America in the 17th and 18th Centuries
Insanity was not a substantial problem in America in the 17th and 18th centuries because rural and agricultural societies kept people at farther distances from each other than in Industrialized England. A few mentally ill people scattered over hundreds of miles in agricultural societies is much different in terms of care than when colonization begins and there is more than one mentally ill person within the same few miles. Legally, if there was a mentally ill case that was too much for one family to support financially, the community was required to intercede and assist (Grob, 1985; Grob, 1991).
Because mental illness was so few and far between in rural America, having a family member confined in an institution was a rare occurrence. Only when the person threatened harm to the family or to the community at large, or the family did not have the financial resources to care for their mentally ill family member, were they placed into almshouses or were given room and board with another family (Grob, 1991).
However, as soon as colonization began and land demographics changed, mental illness became a problem because there was no place to care for the mentally ill. This simultaneously transformed mental illness from an insignificant rural problem into a larger social problem. An increase in immigration, religiosity, awareness of medical problems, and news of Philippe Pinel‘s treatise on insanity had a large impact on changes in how the mentally ill were treated. Treatment and the cost of treatment of the mentally ill changed hands from families and local communities to the state. Within a forty year time span, free public institutions increased exponentially: from only one to at least one in every state by the beginning of the Civil War (Grob, 1985; Grob, 1991).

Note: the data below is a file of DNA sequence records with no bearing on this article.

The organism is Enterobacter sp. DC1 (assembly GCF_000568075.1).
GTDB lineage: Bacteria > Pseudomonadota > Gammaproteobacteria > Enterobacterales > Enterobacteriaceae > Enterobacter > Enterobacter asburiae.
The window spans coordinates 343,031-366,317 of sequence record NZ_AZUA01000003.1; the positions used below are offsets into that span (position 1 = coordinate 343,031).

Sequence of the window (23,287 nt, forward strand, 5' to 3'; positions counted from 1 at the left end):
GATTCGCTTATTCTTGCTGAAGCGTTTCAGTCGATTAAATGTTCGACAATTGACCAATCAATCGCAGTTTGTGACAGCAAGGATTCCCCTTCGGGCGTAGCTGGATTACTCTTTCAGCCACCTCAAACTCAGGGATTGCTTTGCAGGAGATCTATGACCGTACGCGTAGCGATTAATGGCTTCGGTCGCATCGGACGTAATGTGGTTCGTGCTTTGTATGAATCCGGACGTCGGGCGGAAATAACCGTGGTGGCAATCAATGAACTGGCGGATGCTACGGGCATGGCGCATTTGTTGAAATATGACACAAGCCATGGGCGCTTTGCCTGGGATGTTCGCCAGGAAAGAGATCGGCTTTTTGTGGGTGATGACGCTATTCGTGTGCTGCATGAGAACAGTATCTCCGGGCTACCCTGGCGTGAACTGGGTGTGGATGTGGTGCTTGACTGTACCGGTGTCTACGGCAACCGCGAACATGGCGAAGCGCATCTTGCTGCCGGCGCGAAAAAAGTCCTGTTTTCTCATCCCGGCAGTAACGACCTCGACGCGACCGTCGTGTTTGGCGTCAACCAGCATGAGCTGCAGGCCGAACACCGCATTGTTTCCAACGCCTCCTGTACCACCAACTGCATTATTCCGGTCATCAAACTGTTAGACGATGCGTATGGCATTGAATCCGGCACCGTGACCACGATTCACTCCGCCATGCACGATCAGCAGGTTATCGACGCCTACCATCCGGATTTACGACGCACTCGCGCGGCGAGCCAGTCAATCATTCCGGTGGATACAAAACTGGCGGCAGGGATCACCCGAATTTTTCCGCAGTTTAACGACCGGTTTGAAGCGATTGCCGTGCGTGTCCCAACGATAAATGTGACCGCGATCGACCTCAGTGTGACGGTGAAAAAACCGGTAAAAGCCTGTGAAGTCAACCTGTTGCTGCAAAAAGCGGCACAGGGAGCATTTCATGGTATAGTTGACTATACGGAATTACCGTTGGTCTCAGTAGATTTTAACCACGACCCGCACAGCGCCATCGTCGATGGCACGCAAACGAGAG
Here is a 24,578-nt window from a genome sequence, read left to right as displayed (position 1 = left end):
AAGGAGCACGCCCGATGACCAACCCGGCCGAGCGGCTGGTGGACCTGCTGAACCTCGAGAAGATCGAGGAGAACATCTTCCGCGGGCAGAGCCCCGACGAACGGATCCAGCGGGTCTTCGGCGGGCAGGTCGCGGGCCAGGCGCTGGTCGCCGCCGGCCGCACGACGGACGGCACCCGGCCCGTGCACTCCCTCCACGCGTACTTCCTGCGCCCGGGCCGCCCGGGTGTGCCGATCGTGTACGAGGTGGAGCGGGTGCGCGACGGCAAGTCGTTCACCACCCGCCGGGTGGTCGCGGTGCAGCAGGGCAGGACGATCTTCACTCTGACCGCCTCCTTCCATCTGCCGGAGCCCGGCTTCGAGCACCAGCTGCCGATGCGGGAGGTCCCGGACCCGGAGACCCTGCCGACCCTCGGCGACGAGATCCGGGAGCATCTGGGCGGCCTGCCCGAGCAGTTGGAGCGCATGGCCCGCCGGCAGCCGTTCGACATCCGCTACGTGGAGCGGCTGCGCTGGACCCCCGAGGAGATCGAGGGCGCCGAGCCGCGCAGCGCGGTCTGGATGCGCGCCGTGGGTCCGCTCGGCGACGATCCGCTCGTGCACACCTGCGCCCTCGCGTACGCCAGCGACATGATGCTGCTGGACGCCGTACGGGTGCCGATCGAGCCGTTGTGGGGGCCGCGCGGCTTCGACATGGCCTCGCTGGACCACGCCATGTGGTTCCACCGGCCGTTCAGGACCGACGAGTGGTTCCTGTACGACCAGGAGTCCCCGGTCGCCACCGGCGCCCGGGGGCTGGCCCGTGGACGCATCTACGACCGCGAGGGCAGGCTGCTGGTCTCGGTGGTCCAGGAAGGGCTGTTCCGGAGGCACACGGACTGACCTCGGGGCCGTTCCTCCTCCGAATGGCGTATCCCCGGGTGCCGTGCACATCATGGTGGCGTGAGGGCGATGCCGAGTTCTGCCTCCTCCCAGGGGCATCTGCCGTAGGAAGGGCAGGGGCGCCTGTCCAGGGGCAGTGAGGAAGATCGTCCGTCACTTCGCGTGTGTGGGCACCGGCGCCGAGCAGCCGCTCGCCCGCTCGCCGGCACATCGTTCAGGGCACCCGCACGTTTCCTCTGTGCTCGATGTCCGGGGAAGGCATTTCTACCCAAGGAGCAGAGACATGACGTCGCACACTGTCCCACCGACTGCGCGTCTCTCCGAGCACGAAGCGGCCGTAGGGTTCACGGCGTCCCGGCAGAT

Grob, G. N. (1985). The transformation of the mental hospital in the United States. American Behavioral Scientist, 28, 639-654.
Grob, G. N. (1991). The chronic mentally ill in America: The historical context. In V. Fransen (Ed.) Mental health services in the United States and England: Struggling for Change, (pp. 3-17). Princeton, N.J., US: Robert Wood Johnson Foundation.
Page created by: Stephanie Lichiello and Alex Zelin